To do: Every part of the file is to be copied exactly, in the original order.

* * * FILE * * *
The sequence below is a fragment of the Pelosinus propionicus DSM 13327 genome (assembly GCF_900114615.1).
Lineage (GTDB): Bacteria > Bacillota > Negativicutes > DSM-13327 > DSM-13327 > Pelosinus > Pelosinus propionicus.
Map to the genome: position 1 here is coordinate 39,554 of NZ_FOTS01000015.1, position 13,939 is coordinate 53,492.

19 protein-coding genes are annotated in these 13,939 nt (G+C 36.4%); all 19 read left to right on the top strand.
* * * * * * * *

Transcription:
The sequence below is a fragment of the Pelosinus propionicus DSM 13327 genome (assembly GCF_900114615.1).
Lineage (GTDB): Bacteria > Bacillota > Negativicutes > DSM-13327 > DSM-13327 > Pelosinus > Pelosinus propionicus.
Map to the genome: position 1 here is coordinate 39,554 of NZ_FOTS01000015.1, position 13,939 is coordinate 53,492.

19 protein-coding genes are annotated in these 13,939 nt (G+C 36.4%); all 19 read left to right on the top strand.